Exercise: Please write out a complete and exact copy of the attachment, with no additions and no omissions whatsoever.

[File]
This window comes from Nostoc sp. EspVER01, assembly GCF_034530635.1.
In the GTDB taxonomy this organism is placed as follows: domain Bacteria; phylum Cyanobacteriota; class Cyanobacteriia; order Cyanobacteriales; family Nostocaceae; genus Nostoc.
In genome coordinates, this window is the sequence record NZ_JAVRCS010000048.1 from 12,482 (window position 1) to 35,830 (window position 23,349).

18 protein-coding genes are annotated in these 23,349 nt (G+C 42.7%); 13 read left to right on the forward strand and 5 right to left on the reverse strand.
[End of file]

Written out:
This window comes from Nostoc sp. EspVER01, assembly GCF_034530635.1.
In the GTDB taxonomy this organism is placed as follows: domain Bacteria; phylum Cyanobacteriota; class Cyanobacteriia; order Cyanobacteriales; family Nostocaceae; genus Nostoc.
In genome coordinates, this window is the sequence record NZ_JAVRCS010000048.1 from 12,482 (window position 1) to 35,830 (window position 23,349).

18 protein-coding genes are annotated in these 23,349 nt (G+C 42.7%); 13 read left to right on the forward strand and 5 right to left on the reverse strand.